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Geoffrey Chaucer is one of the greatest poets of England. He is known to be the father of English poetry. This does not mean that there were no poetry poets in England before him. But before Chaucer, there was no National language.  There were merely several regional languages. Chaucer used one of these languages, East Midland. By the force of his genius,  he raised it to the level of the national language of England. He was, therefore, both the father of English poetry and the father of the English language.  He is the first national poet of England. There were order poets also in his time. They were John Gower and William Langland. But their poetry is a little read and enjoyed today. On the contrary,  Chaucer continues to be as fresh and enjoyable as when he lived and wrote.
Geoffrey Chaucer

Chaucer has been called the father of English poetry. Edward Albert calls him "The earliest of the great moderns" Chaucer stands at the end of the Middle ages and the beginning of the modern age.  He has been called "The Morning Star of the Renaissance " His poetry reflects the medieval spirit.  It also reflects the Italian Renaissance. Renaissance was first felt in England at his age.  Chaucer was tributed highly to his genius for the next one hundred and fifty. There was none too much of him. About one hundred seventy years later, we got Edmund Spenser who is regarded as the poet's Poet. In fact,  he is being enjoyed with the same enthusiasm today despite the lapse of five centuries.  But in the meantime, the English language has undergone radical changes. He stands head and shoulders above his contemporaries and successors and Father Of English Poetry.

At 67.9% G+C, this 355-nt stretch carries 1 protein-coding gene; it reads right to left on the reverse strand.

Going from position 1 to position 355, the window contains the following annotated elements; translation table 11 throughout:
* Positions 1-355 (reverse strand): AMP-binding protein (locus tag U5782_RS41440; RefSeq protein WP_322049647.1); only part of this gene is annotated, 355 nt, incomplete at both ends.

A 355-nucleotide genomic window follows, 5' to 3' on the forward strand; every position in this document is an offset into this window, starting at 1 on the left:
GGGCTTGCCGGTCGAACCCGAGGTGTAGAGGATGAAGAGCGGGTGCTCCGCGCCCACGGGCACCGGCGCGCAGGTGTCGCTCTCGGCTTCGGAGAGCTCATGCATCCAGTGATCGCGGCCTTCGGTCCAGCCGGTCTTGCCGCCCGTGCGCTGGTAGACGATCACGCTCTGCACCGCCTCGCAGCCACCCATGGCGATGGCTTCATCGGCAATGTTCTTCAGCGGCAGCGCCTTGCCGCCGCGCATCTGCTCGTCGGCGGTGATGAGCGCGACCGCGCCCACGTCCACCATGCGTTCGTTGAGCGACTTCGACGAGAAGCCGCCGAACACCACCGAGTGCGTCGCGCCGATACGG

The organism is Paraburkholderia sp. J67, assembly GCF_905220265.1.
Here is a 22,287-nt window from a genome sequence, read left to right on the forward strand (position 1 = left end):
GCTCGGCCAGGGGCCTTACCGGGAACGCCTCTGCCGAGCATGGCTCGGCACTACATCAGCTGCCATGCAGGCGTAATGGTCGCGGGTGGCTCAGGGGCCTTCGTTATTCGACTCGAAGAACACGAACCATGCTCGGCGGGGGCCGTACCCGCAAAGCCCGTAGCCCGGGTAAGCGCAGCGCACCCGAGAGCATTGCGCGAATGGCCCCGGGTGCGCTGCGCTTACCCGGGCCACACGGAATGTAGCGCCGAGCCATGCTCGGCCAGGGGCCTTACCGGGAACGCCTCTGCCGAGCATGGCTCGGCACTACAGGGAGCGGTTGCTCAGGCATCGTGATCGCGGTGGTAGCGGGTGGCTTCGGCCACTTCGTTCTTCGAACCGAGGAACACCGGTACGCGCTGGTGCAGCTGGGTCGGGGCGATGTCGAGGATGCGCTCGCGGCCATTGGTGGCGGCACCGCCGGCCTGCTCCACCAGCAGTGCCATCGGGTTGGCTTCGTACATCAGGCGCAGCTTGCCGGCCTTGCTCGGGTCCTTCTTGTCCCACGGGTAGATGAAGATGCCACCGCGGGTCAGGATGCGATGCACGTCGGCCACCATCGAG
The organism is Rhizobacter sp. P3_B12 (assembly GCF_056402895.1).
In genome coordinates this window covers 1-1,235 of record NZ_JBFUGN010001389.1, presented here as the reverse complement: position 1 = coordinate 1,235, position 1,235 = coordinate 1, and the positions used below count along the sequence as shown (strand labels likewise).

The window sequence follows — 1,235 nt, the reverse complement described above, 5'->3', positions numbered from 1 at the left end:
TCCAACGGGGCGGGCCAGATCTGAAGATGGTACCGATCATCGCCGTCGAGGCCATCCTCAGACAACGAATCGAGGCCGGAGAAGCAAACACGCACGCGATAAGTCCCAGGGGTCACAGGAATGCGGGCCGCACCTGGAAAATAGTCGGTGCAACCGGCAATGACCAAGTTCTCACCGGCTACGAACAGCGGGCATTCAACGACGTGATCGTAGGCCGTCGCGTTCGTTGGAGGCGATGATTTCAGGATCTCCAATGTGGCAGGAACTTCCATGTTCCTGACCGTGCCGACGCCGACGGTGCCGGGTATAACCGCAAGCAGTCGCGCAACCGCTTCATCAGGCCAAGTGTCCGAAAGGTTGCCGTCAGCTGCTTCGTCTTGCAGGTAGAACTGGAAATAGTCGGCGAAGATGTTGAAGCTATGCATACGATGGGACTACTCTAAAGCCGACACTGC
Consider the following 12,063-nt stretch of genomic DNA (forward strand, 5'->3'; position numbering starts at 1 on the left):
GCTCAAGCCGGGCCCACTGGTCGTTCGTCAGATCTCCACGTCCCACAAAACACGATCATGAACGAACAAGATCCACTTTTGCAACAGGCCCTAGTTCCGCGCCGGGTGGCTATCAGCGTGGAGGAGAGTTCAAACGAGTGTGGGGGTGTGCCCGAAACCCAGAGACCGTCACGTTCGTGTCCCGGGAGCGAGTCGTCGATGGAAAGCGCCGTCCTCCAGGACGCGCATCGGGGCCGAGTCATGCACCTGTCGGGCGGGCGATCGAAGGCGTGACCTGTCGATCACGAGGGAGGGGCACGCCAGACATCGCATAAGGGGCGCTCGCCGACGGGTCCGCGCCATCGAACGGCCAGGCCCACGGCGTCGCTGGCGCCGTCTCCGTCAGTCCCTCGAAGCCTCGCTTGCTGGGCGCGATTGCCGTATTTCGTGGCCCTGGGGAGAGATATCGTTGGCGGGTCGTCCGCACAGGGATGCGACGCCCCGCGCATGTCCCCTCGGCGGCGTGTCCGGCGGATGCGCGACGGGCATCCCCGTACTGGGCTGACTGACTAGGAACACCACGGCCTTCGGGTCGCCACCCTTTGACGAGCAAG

Chaucer's modernism is best reflected in his realism. He reflects on the real life of the England of his day. He began his career by following the tradition of courtly love, allegory, and dramatic poetry.  But he soon discarded this tradition and turned his eyes to the life and people of his times. In The Canterbury Tales, he comes to his own. His Prologue to the Canterbury Tales is the epitome of 14th-century England. With great force and realism, he painted the life and people of his times. His realism is nowhere seen to better advantage than in the delineation of character. In this respect, A.C. Ward says, "Chaucer is the first great painter of Character ."With a few deft touches, he brings his characters to life. They are individuals as well as types. In his twenty-nine pilgrims, all the different classes,  peoples, and professions of his time find a vivid expression. He represents his age not in fragments but as a whole.